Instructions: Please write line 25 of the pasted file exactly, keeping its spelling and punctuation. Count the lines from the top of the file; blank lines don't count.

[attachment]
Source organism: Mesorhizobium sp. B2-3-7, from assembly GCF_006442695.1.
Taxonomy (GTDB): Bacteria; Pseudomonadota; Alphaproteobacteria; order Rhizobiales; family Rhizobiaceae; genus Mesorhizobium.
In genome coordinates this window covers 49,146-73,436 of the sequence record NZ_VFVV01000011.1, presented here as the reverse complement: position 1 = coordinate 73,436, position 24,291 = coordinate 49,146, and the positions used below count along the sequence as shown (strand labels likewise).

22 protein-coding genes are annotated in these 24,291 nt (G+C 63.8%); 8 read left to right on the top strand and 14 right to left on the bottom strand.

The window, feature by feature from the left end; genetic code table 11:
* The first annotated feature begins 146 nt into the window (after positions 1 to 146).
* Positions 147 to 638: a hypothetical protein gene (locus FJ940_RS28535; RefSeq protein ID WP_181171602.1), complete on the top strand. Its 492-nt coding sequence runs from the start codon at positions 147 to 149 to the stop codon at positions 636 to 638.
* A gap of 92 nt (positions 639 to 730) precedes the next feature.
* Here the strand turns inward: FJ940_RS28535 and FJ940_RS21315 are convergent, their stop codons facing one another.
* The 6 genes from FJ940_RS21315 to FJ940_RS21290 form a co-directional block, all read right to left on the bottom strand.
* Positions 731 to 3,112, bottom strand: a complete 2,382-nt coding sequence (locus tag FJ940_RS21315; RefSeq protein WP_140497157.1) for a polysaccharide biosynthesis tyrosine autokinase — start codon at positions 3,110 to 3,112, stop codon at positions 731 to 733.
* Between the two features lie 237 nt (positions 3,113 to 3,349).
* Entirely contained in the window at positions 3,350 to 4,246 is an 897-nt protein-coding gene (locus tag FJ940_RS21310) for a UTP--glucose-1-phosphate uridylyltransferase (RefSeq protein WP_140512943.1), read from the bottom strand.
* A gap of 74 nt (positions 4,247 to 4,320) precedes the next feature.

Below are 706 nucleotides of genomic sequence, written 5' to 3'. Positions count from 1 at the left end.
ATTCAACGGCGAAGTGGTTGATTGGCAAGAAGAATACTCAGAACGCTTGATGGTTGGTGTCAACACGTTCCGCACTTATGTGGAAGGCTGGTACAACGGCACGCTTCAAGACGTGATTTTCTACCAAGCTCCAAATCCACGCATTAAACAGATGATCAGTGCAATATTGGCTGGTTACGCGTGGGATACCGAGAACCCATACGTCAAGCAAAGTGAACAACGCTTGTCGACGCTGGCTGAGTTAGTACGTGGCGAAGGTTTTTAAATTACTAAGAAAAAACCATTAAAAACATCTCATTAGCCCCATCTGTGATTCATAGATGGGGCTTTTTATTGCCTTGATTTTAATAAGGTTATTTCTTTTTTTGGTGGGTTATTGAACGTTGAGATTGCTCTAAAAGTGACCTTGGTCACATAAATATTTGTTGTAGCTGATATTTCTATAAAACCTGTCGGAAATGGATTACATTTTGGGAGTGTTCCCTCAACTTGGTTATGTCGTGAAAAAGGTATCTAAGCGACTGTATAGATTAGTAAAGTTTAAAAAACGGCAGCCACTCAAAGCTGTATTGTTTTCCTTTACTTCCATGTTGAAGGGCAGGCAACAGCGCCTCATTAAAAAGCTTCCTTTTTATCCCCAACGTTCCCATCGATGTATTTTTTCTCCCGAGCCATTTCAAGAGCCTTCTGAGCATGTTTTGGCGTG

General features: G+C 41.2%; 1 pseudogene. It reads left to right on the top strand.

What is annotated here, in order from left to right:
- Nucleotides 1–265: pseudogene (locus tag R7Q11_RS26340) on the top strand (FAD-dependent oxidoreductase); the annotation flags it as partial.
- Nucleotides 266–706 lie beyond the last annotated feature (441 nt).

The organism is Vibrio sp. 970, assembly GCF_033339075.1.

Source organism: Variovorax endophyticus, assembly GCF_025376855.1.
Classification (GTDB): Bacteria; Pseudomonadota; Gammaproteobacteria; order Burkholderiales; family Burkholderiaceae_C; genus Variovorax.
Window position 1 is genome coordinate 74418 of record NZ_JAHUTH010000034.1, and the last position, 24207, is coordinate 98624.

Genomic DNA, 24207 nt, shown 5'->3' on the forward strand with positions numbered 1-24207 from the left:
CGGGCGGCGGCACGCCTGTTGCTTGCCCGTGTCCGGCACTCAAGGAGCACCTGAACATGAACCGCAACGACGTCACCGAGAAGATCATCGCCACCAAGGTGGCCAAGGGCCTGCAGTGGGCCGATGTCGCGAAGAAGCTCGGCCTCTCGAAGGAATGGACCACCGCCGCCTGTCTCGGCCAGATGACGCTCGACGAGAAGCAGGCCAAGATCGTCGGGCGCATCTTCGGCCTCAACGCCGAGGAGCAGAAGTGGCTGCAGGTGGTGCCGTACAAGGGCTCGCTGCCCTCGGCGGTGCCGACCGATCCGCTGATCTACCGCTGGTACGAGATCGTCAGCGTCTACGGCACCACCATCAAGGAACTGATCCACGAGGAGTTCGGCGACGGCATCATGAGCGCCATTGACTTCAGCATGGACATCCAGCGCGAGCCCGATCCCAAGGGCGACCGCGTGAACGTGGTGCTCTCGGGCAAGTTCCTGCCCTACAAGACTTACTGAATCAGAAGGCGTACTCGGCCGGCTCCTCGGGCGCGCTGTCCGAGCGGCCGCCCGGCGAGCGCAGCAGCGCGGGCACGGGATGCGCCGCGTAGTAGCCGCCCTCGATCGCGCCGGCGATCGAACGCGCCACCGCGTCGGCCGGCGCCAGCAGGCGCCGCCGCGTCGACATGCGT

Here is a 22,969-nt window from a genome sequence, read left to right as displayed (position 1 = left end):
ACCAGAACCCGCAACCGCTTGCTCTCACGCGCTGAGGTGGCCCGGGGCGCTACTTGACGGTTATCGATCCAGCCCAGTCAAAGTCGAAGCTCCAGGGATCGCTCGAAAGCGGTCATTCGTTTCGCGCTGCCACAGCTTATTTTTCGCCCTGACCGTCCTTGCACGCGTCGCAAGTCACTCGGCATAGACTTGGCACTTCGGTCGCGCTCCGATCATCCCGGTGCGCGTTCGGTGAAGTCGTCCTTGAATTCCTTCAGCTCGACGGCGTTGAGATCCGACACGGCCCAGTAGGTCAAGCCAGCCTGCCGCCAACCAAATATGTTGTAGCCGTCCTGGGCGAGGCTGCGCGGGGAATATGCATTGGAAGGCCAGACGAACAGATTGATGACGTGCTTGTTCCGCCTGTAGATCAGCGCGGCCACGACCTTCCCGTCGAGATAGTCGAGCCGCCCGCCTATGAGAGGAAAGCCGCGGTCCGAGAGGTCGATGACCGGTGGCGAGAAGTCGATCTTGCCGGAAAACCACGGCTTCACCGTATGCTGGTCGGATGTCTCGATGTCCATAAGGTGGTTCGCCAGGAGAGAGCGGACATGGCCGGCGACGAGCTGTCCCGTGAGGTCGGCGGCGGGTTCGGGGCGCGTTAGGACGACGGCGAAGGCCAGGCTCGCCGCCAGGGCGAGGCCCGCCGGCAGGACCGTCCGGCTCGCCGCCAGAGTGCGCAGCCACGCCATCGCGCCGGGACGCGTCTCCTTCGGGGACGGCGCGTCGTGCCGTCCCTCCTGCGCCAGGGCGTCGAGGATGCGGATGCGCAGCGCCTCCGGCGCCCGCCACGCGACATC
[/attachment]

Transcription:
Genomic DNA, 24207 nt, shown 5'->3' on the forward strand with positions numbered 1-24207 from the left: